The reality is that this is just more of the same --- east of the river being used AGAIN to solve DC's "affordable" and transitional housing needs. In my opinion the last thing Benning Road needs is more low income or transitional housing. I would say the same for any neighborhood in Ward 7 and Ward 8. We have done enough, sacrificed enough, and sat on the sidelines entirely too damn long to watch more opportunities come to our neighbors on the other side of the river.
Until DC makes east of the river as financially attractive to developers for commercial development as it does transitional/affordable housing to nonprofits our neighborhoods are going to continue to be dumping grounds for this type of foolishness. That is the #1 reason why I can't let myself get too excited about the occasional ribbon cutting ceremony in Ward 8. Those press events don't even put an imaginary dent in the real problems we face every day. The poverty pimping machine is working too hard for too long and they are not going to let little ole you and me disrupt the gravy train.
Sometimes even I, The Advoc8te, want to throw up my hands and say, "F$%# it, I give up."
The money is in the treatment (group homes, transitional housing, rehabs) not the cure (vibrant and vital communities) and until we change that nothing is going to change. But to change that would mean that DC would have to look for real solutions for their affordable housing issues and not just keep pushing poverty to the edges of the city. Let me introduce you to a new term, "poverty herding." That is when you push all the unsightly poor people together and concentrate them into ghettos and then have to solicit someone to come in and "save" them -- which in the end just means concentrating more poverty together so Georgetown can get another Apple store or Whole Foods.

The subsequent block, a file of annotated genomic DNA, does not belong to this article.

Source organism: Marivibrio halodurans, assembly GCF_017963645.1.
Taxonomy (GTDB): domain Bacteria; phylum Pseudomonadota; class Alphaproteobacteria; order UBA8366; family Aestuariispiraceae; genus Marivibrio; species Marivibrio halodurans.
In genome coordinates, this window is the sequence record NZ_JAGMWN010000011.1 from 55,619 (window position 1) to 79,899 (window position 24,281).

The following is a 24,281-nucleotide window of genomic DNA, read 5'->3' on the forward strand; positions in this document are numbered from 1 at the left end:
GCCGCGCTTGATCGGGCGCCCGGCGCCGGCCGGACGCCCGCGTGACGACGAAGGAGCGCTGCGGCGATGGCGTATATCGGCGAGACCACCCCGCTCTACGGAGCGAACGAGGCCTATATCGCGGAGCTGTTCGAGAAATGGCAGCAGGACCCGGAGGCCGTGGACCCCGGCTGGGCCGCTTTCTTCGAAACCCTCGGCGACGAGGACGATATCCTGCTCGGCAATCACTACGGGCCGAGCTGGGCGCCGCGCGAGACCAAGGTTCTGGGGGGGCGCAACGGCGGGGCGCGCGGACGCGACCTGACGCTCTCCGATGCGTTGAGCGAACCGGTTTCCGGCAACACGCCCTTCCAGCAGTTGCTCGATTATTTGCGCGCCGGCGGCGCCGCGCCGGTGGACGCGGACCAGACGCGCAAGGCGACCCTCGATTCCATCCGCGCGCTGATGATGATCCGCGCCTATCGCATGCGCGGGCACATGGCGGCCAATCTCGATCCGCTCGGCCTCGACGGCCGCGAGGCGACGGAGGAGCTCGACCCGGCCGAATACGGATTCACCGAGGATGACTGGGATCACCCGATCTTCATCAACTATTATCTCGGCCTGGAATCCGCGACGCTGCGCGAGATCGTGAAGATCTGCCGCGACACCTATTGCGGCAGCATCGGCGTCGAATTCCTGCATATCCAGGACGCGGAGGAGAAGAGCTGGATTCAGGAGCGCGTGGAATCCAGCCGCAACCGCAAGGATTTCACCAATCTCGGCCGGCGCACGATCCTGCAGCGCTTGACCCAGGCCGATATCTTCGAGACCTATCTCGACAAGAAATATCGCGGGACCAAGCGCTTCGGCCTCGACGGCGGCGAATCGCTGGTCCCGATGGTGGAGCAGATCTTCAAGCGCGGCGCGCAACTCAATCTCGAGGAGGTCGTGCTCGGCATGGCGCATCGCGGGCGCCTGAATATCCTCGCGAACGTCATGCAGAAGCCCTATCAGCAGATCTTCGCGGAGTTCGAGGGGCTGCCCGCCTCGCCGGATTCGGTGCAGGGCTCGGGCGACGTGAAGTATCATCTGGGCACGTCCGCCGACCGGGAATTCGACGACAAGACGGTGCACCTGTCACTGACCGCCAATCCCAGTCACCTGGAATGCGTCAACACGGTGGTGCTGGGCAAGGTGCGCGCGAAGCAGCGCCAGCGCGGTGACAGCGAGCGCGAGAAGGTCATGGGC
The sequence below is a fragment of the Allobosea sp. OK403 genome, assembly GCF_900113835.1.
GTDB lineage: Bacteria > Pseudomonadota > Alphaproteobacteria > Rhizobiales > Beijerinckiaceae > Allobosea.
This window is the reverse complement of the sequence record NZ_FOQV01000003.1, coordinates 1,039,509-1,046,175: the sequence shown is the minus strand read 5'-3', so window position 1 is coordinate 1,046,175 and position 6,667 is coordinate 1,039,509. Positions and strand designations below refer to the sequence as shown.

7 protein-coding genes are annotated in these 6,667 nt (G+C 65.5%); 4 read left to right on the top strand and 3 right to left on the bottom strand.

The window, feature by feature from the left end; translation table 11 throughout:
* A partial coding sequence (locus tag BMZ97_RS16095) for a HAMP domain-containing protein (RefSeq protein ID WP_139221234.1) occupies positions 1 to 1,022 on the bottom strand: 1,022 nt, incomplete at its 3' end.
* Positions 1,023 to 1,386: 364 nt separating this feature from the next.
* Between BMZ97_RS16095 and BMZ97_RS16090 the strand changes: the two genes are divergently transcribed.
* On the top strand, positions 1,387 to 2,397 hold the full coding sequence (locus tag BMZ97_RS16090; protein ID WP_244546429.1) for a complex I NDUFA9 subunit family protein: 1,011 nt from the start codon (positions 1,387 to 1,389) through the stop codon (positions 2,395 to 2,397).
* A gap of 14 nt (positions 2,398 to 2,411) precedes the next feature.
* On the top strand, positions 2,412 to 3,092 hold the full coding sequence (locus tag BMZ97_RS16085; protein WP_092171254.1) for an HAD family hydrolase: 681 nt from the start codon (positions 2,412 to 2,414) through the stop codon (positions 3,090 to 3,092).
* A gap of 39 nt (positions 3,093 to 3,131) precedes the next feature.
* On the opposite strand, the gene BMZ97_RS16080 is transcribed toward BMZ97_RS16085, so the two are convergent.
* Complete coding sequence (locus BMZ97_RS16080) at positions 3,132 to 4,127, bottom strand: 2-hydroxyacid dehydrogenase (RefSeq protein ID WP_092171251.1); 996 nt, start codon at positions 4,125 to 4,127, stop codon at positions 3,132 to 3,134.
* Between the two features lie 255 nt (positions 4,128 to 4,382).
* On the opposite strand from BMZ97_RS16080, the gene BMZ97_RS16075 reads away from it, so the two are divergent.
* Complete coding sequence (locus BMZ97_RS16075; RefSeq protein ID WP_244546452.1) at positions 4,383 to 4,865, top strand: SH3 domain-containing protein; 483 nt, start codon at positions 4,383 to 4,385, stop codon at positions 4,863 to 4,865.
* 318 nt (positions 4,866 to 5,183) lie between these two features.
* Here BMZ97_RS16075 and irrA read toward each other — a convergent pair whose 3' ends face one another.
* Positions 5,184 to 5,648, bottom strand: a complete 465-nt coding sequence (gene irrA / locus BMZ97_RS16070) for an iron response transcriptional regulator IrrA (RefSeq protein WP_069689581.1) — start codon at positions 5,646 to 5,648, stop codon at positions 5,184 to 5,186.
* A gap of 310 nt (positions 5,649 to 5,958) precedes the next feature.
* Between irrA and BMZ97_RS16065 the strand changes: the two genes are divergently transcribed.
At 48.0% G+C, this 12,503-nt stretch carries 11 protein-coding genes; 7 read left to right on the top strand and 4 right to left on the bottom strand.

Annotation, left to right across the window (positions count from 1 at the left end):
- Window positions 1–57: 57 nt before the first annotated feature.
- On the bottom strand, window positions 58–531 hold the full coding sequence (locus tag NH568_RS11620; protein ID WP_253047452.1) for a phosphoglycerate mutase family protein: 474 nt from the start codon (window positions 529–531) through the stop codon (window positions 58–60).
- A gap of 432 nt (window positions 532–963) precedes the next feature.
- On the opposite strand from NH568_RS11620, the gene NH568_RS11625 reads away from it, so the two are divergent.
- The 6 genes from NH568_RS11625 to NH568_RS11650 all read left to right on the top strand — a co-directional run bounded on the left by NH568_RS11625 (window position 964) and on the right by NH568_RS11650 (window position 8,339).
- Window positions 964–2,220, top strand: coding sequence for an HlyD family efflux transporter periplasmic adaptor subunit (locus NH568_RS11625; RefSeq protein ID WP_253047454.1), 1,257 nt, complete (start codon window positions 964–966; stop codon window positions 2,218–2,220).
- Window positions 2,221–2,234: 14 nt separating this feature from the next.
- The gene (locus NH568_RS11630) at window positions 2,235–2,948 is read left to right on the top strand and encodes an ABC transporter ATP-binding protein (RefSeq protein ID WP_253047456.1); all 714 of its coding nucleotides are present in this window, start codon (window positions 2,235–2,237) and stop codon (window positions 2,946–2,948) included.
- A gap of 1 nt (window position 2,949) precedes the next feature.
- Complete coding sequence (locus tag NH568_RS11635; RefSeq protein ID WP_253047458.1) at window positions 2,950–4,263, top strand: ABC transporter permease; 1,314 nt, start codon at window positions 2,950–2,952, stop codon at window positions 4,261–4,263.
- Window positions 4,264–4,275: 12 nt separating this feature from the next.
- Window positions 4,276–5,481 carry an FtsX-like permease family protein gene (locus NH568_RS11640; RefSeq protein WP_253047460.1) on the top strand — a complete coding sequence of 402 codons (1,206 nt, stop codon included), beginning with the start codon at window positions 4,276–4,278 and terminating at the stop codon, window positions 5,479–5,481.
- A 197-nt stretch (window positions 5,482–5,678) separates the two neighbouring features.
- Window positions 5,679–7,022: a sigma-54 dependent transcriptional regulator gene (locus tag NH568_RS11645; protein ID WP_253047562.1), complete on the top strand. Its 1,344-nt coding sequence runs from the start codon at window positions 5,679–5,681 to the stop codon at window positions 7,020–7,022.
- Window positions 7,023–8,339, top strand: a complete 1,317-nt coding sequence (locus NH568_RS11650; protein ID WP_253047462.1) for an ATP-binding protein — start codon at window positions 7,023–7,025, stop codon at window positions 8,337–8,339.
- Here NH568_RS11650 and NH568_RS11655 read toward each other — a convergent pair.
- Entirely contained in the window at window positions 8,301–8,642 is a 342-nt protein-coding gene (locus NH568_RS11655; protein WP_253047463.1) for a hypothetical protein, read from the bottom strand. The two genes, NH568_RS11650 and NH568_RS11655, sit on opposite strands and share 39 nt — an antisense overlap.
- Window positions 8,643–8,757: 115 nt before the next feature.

In case you didn't hear me the first 5,000 times I said it let me say it again. Focusing "affordable housing" in poor neighborhoods that have no jobs, services, or amenities is the very definition of insanity. "Affordable" housing should be located in neighborhoods where the majority are high income folks, not low income folks. Definitely not in neighborhoods where brand new two bedroom condos are being listed for sale for only $45,000.
This is why I won't entertain conversations about the alleged "gentrification" of east of the river - we should be worried about "ghettofication" that is occurring on a daily basis. Round table discussions on "gentrification" are corny and pointless and that is why you won't see me in the audience or on the panel for them. It's a waste of time. There I said it, it is a waste of time. It's sensationalism at it's worst and pandering at its best.
Go HERE to read the Washington Business Journal article that was just posted at 12pm today about some community residents concerns about bringing more transitional/subsidized/affordable housing to another high value parcel of land.
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